The Shapiro administration will have a lot of choices about how it spends the $500 million. The only specifics mentioned in the budget is that the funds will go toward “priority industries, such as agriculture and manufacturing.”

Although developing smaller sites is faster and has a higher likelihood of a return on investment, Smith said, he would like to see the majority of the grants go to larger sites with 25 to 50 acres. 

The administration will also have to decide how long they’re willing to wait for sites that receive grants to develop. Smith said he would stipulate that most sites supported by the program should be shovel-ready within two years, but there are some sites with potential in Pennsylvania that could take the better part of a decade to develop.

With interest rates so high and banks feeling the investment is too risky, many big sites won’t be developed without government grants. The economic stimulus from these sites begins during construction, long before a plant is operational, Smith argued. 

“There are a lot of sites where this kind of investment could definitely result in pad-ready sites being available [within] 18 to 24 months,” Smith said. “Once there’s confidence in the company, that you will be ready on their timeframe, you’ll start to see some of these investments happen… We can see new investments and new facilities and new jobs being created with these funds.”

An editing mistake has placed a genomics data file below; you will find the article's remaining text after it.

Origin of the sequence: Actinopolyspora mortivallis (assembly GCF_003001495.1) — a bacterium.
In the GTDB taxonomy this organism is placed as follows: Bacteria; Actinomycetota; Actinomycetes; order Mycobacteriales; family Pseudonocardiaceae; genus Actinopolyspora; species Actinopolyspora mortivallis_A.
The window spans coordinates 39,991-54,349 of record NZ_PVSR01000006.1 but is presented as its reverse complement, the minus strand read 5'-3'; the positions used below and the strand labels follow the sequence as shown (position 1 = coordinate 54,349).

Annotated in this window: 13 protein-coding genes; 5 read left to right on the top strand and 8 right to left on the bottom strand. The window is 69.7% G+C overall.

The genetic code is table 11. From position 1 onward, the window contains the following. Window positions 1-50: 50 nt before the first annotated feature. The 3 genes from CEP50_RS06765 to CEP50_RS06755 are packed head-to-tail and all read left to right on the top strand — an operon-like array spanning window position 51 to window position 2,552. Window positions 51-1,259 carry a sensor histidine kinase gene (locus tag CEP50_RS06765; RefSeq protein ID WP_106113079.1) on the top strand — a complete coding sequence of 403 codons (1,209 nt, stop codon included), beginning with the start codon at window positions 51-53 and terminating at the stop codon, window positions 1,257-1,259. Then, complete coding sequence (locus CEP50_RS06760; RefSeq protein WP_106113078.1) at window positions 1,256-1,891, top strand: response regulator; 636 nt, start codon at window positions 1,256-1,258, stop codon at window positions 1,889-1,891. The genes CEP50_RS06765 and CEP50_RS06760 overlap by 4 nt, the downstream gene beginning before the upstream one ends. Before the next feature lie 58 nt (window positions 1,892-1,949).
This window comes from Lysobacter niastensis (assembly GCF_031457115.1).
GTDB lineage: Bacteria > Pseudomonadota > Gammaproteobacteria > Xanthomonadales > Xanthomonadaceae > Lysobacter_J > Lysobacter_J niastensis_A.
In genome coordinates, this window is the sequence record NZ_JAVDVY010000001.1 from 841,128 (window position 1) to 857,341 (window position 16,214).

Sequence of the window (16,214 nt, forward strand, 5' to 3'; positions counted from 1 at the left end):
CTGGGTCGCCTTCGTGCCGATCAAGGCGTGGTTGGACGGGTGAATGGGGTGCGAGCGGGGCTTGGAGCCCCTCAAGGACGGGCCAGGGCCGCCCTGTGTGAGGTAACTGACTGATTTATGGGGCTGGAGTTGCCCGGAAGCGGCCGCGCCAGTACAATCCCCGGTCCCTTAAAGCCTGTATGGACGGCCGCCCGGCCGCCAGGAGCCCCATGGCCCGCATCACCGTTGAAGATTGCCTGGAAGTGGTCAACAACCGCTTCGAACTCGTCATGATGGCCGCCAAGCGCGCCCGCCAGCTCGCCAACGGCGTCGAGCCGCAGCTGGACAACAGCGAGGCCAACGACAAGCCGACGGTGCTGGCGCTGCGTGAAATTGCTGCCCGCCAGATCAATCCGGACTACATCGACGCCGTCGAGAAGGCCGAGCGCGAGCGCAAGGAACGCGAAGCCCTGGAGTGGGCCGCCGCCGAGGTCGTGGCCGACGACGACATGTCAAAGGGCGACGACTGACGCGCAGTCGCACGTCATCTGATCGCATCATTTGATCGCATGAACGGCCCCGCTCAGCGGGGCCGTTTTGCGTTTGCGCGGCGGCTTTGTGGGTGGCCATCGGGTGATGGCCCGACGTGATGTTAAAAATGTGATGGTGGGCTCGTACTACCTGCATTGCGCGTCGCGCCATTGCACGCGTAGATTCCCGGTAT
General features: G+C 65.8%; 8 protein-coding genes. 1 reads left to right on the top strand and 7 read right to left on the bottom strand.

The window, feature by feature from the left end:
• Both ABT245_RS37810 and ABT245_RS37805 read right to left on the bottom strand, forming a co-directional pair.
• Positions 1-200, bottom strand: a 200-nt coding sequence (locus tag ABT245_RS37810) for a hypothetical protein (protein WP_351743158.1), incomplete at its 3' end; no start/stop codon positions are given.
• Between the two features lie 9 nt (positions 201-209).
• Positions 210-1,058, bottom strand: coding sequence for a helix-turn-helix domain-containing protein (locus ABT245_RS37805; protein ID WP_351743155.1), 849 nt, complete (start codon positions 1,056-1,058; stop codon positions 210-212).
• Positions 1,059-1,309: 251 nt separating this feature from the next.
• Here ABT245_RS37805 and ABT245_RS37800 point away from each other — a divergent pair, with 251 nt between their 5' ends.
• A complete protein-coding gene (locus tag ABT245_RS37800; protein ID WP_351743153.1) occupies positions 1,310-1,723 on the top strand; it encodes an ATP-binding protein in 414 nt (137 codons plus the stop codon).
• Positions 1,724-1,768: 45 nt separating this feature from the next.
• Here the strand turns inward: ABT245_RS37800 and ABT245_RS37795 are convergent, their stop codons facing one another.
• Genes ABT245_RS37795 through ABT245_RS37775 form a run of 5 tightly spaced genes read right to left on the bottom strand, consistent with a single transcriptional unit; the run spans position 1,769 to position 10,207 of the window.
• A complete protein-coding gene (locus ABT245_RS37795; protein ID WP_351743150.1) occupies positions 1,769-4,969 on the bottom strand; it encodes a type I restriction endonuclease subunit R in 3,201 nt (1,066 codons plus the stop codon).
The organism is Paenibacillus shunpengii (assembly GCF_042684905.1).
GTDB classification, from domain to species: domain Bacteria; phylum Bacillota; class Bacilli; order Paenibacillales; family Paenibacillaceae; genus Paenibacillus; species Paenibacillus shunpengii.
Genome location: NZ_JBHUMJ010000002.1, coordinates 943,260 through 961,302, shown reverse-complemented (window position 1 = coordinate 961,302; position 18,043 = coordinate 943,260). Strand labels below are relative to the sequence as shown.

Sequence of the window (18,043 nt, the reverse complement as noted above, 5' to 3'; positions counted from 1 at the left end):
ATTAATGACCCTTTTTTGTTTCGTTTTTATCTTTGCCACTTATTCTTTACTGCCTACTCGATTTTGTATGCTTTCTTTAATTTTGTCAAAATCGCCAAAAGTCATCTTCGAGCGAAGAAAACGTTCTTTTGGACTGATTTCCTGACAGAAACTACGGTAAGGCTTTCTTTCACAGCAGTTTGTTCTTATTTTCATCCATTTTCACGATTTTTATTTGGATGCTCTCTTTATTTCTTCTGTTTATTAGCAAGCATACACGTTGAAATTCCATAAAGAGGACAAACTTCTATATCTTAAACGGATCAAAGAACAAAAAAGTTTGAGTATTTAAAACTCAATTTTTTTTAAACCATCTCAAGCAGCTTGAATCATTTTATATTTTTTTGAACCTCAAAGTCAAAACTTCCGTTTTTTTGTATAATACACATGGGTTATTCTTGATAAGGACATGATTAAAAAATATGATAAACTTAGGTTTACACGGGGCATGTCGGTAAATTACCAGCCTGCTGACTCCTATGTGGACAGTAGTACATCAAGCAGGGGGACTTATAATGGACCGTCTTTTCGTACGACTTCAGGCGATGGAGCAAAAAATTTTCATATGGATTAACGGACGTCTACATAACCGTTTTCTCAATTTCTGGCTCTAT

The $500 million, which Smith said was “a great start,” would go a long way in Shapiro’s competition with Ohio. Last year, Ohio announced $750 million in zero-interest site development loans, some of which are forgivable. 

“There’s really no obvious lagging of employment growth in Pennsylvania compared to Ohio. So I’m not exactly sure where that’s coming from,” Briem said. “Those public comments, I think, are coming on the heels of just the one announcement about Intel. Everyone saw this big Intel plant — which is delayed.”

The Ohio Intel plant, the company announced in February, will not open in 2025 as scheduled. It may take an additional two years.